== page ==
This is very belatedly in a response to a question someone asked when I or Jane Lockwood was guest blogging (and before I forget, you can enter Pam Rosenthal’s contest to win a copy of Jane’s book Forbidden Shores–the dirty one with the bodiceripper cover). The question was, who would I invite to dinner if I could have anyone from any time?
Great question, and it opens up all sorts of possibilities. As far as real people go, I’d like to invite Brummell, Byron, and Jane Austen, and watch her have fun with them both, possibly aided and abetted by Harriet Wilson. I think I’d serve shish kebabs… definitely something on skewers, to be followed by raspberries.
If you open it up to fictional characters, you could have a lot of fun mixing and matching characters–the Miss Dashwoods meet Toad of Toad Hall, for instance. The Bennett sisters enjoy rat pie and chips with the Watch of Ank-Morporkh, while one of Cut-Me-Own-Throat Dibbler’s sausages has a profound effect (but not the usual one) on Proust. Sir Walter Elliot and Mr. Micawber dine (on food bought on credit, cooked and served by servants who haven’t been paid in months) and discuss matters of economy.
What do you think? Who would you invite to your literary (or otherwise) feast, and what sort of food and drink would you serve? Which characters would you like to mix and match for a dinner party?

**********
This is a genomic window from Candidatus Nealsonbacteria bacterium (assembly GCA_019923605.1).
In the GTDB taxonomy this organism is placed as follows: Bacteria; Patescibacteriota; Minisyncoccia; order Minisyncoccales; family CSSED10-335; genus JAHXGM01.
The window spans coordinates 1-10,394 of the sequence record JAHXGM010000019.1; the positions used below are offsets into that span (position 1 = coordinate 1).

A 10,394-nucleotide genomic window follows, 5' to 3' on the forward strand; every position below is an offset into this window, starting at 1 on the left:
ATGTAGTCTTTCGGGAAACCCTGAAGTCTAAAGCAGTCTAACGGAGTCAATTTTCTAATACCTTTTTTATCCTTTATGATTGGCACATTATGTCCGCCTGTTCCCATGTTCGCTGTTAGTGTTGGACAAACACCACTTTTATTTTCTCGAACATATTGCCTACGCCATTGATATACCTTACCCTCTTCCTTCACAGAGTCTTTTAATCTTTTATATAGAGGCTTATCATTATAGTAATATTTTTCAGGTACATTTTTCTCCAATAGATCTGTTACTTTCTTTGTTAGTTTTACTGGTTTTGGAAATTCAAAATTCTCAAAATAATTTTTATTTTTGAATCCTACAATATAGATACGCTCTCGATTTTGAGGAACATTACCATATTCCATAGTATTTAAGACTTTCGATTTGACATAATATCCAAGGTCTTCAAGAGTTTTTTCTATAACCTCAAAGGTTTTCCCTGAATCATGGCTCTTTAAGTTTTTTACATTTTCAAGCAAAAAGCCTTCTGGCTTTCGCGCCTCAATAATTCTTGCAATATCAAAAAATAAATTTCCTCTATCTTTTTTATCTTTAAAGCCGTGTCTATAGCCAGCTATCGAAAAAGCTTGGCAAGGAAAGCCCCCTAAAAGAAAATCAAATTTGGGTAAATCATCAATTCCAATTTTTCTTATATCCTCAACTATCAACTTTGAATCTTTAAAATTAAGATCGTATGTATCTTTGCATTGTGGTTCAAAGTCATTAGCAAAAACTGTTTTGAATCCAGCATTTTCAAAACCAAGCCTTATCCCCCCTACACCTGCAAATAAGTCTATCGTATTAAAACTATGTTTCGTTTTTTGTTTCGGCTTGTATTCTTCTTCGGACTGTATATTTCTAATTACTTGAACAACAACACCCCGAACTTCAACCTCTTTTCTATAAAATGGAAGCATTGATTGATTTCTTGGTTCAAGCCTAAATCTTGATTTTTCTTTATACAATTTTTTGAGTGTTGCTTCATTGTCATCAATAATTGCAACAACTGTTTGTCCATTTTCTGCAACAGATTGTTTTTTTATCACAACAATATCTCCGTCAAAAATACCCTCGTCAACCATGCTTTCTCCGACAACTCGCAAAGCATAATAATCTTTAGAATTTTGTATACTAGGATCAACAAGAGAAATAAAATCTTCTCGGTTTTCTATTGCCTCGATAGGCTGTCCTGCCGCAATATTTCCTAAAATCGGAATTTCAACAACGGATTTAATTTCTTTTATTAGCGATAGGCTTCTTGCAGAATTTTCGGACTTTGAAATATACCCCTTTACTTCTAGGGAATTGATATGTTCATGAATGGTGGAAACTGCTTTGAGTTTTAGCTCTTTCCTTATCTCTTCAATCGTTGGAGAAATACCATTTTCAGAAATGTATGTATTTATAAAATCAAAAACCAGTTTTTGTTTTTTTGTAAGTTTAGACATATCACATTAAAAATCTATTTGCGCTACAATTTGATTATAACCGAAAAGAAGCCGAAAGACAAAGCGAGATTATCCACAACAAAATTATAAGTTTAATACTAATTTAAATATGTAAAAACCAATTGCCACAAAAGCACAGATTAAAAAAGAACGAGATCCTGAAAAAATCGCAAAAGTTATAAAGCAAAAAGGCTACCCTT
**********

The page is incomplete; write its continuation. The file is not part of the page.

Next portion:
**I think I’d serve shish kebabs… definitely something on skewers, to be followed by raspberries.**
You just made Santa’s naughty list.
Guests: Mrs. Norris, John Waters, Huck Finn, Beatrix Potter, Fagin and Scarlet O’Hara.
Food: Sushi and blanched vegetables.
“Seriously” tho, dinner for two with Professor Severus Snape tops the list. I’d leave what to serve to the house elves and instead concern myself with what to wear. 🙂
hmmm. I don’t think I’d enjoy Byron, unless I could watch Jane Austen skewer him, that is. Brummell would be an entertaining guest, I think. It, along with his dress, was something at which he excelled. I’d love to have Wellington there, too.
Maybe Mary Robinson, Jane Austen, and Mary Brunton and we could talk writing, like I do with my writing friends.
Marie Antoinette–she would probably bring the champagne. 🙂 Jane Austen, though I would be afraid she would make fun of me. Nancy Mitford–ditto. Nell Gwyn, she’d probably be fun AND bring some hunky guys with her. Georgiana and Harriet Spencer, they would probably brings guys, too. And some Italian soccer players, just because I like them. With people like that and champagne, who needs food? We’ll just call out for Pizza Hut when the Restoration guys start throwing up on the lawn.
I’d better stop, or this party will be out of hand.
I’ve been reading the diaries of Samuel Pepys recently, and he is a man who clearly understood the importance of a dinner party. Omit all the references to eating and drinking from his diaries and you’d have a much, much shorter book. 🙂 Samuel Johnson is another famous dinner companion–though given his attitude towards Americans, perhaps I should beware. And to round things out, why not have Samuel Taylor Coleridge? That way, I could start every sentence with “Tell me, Sam…”
If I could attend a historical dinner party, I think I’d like to sample one of those famous fin-de-siecle Parisian salons. Have to practice my French first, though.